It’s good to hear different opinions
TWO people I enjoy listening to on discussion programmes are Peter Hitchens and Kelvin McKenzie. Both are highly articulate right-wing spokesmen, but very different. I like hearing what they’ve got to say even though I’m an old Leftie who usually votes Labour.
So why do I like Messrs Hitchens and McKenzie? Well, it’s good to hear the other side of the argument, and it interests me to know how their minds are working. Peter Hitchens sounds like an arrogant posh boy, but I heard him give a good explanation of why he is a Conservative. He talked about home ownership, a stable society, consumer capitalism and the free market. He almost had me convinced until I thought, hang on why are they called the “nasty party”?
Kelvin McKenzie is a different character altogether – a feisty populist with a hang ’em, shoot ’em and flog ’em mentality. He was once editor of the Sun, which I’ve always thought of as a comic for those who are too old to be seen with the Beano or Dandy. But it’s refreshing to know what the ordinary man in the street is thinking, although he’d be pretty scathing about my soft left-wing views.
When I get my Echo on a Friday, the first thing I turn to is Keith Newbery’s column – for the same reason. I might not agree with what the old so-and-so is saying, but he has every right to say it.
Henry Whipple, Coach Road Estate, Washington
I WOULD like to thank the Echo for publishing a lovely article on my late father, Ray Storey, on Friday, June 22. My phone never stopped ringing after the publication and the kind words written touched a few people, to say the least.
After the service at the crematorium, I stood at the exit door and shook hands and thanked everyone leaving. As the last person shook my hand, I was introduced to an elderly gentleman who didn’t give his name but said he had to attend my dad’s funeral to show his respect to him for what he had done for him in changing his early life.
He recounted a tale of when he was 15 and was stabbed in the street and was brought into the police station by his father, covered in blood. He said he did not know what frightened him more, the police station or the stabbing.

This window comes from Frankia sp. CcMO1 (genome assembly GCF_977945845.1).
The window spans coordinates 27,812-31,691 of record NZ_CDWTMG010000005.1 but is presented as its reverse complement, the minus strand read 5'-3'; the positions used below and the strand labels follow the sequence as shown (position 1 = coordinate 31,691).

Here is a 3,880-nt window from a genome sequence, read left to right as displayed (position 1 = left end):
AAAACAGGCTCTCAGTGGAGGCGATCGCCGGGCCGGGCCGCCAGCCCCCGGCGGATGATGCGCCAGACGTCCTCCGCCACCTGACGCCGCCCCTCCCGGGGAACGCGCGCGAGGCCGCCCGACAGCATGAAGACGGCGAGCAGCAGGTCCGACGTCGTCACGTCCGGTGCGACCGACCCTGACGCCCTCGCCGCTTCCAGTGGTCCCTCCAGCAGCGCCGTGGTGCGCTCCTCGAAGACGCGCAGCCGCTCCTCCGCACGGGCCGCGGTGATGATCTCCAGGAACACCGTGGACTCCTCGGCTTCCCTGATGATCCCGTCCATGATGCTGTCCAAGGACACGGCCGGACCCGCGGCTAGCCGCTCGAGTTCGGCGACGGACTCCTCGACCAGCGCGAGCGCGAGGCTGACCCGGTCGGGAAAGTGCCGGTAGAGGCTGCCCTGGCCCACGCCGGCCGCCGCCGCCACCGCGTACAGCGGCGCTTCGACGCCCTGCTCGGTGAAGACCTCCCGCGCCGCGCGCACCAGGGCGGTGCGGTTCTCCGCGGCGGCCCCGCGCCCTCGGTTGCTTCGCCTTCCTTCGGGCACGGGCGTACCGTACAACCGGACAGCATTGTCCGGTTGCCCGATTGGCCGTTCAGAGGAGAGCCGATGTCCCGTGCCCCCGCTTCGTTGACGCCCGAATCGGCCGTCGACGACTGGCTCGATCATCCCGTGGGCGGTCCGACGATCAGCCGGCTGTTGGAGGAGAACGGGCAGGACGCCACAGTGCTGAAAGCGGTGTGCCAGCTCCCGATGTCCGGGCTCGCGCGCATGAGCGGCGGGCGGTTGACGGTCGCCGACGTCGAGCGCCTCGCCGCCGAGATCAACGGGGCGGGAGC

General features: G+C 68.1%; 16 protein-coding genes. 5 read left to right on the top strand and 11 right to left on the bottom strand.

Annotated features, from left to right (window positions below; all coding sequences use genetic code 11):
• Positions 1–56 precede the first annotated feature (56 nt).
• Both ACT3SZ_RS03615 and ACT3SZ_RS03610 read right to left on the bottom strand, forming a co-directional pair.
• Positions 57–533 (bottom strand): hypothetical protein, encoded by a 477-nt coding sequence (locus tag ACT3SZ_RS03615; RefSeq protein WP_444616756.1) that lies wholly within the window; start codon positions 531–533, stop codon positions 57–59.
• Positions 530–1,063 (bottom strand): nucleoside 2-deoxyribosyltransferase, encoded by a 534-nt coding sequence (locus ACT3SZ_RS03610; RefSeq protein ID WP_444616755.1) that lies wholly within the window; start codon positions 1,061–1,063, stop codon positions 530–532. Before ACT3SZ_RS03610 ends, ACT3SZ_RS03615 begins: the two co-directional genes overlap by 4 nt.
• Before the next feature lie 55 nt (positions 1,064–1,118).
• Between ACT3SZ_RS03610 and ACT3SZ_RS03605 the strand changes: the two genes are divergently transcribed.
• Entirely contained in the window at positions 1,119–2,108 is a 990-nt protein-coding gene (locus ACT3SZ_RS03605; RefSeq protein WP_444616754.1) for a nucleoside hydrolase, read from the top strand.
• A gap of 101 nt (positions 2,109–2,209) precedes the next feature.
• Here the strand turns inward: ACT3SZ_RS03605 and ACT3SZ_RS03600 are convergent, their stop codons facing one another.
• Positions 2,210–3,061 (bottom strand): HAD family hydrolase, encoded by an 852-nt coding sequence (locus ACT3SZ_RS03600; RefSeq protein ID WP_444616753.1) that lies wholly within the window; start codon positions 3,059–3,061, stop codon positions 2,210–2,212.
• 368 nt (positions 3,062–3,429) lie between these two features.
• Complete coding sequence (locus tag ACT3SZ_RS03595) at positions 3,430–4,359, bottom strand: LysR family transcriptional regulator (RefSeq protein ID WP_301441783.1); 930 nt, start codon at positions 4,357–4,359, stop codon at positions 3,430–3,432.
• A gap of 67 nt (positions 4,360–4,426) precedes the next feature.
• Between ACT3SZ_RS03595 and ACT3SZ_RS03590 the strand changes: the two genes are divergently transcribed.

He said Ray took control, took him to the hospital and got him sorted out with calm authority, then proceeded in arresting and prosecuting the attacker and assuring him and his family that was the end of the mater, which it was.
He never forgot my dad or that day and went on to join the police force, met Ray a few times and served till his retirement.
My dad never told me this story but it made me a very proud son on a very hard day.
I would also like to thank everyone who attended the funeral, Hogg Funeral Services and the staff on Ward E56 at Sunderland Royal Hospital and at Glenholme House in Roker for all the kind and professional help they gave Ray.
MAY I take this opportunity to thank everyone who supported me in the recent ballot for the Labour Party candidature for the position of Police and Crime Commissioner.
I was both humbled and
overwhelmed by the encouragement and the hard work of those Labour Party colleagues who toiled on my behalf. Even though I was not successful, I will not forget the contribution and support so freely given by your kind selves.
My unreserved congratulations go to Vera Baird for an excellent and well-run campaign and to her subsequent candidature success.
Vera, I am certain, will work closely with the many established partnerships and organisations in our police force area and be a very capable and professional candidate in the forthcoming PCC election.
That election will take place in November, and I would urge everyone to support and campaign for Vera when that time comes.
It is absolutely essential that we work towards securing the best possible turnout in that election, thus ensuring Vera is returned as our PCC.
I would also like to thank everyone for their support during my years as a councillor and as vice-chairman of the Northumbria Police Authority.
Once again, thanks to all and let us make sure that Vera is elected as our Police and Crime Commissioner for the Northumbria Police area.
Thanks for help
A BIG big thank-you to the two women who helped my neighbour Mary in the floods on Thursday, June 28, when she had to get off the Metro and wait for a bus. I don’t know their names but one lived at Fulwell and the other in the Ashbrooke area of Sunderland.
Mrs B. Plumpton, West Price, Cleadon